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eSymposia | Genomic Stability and DNA Repair


Assessing the role of DNA end resection in mediating homologous recombination


Sep 21, 2020 12:00am ‐ Sep 21, 2020 12:00am

Description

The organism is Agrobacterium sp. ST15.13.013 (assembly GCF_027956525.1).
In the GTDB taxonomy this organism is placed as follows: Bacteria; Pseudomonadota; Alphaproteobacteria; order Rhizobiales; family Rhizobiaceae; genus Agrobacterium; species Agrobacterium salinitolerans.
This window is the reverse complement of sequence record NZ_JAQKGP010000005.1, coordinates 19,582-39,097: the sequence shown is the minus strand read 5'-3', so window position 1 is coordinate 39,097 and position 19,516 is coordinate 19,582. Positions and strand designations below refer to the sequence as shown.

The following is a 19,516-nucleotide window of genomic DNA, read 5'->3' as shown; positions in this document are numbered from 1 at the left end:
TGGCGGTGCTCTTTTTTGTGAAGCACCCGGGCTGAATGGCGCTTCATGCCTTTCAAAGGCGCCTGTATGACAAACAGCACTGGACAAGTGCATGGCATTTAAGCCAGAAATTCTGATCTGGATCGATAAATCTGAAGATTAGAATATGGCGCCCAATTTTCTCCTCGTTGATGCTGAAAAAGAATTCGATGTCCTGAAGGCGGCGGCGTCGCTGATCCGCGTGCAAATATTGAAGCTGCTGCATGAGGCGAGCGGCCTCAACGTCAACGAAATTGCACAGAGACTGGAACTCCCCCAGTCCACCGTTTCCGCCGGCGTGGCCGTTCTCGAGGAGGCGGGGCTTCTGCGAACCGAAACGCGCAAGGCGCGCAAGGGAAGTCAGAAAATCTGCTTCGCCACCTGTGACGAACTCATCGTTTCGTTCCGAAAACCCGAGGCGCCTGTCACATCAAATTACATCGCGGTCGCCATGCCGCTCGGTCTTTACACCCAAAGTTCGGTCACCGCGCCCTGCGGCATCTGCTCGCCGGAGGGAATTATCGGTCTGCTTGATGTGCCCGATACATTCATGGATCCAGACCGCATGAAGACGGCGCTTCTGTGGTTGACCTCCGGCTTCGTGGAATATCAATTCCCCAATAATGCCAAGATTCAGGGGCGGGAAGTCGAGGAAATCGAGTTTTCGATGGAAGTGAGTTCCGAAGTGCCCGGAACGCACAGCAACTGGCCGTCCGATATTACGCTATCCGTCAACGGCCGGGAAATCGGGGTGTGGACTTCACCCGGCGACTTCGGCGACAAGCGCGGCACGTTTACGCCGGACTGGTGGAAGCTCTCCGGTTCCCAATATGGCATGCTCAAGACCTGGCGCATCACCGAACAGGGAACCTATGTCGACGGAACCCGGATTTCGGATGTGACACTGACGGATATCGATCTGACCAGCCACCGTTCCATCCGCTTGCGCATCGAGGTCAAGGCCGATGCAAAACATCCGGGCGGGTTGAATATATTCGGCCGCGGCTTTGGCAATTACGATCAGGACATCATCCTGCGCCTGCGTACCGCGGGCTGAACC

Assessing the role of DNA end resection in mediating homologous recombination Homologous recombination (HR) is a relatively error-free mode of DNA double strand break (DSB) repair in which a homologous template is used to repair the break. HR requires the nucleolytic degradation of 5’ ends on either side of the break, which typically occurs in a two-step mechanism. In the first step, the Mre11-Rad50-Xrs2 (MRX) complex along with phosphorylated Sae2 initiate resection, creating short 3’ ssDNA tracts. Another set of nucleases (Exo1, Dna2-Sgs1) can then extend these 3’ overhangs in the second step, which can result in ~3-6kb of 3’ ssDNA. However, it has been shown that both mitotic recombination occurs efficiently with as little as 250 bp of homology. These observations call into question the need for extensive resection for HR. Here we use direct repeat and ectopic recombination assays to study the role of extensive resection in mediating recombination from a DSB generated in one of the repeats. Consistent with previous studies, we find that extensive resection is necessary for single strand annealing (SSA), but interestingly extensive resection is dispensable for gene conversion (GC) in the same direct repeat system. However, extensive resection is required for efficient GC in the ectopic system that contains the same repeats. We additionally found that the lack of Mre11 moderately impairs SSA and both direct repeat and ectopic GC. Elimination of Rad9 does not have a significant effect on the frequency of SSA or GC in the direct repeat system, but does change the types of recombinants recovered. Our results suggest that the requirement for extensive resection in mediating ectopic GC is not due to insufficient resection tract lengths since GC occurs at WT levels in the direct repeat assay in the exo1∆ sgs1∆ cells. Extensive resection is necessary for full activation of the DNA damage checkpoint, which may be more important for ectopic repair. Therefore, future work will aim to explore whether the requirement for extensive resection in mediating ectopic GC is due to its role in checkpoint activation.

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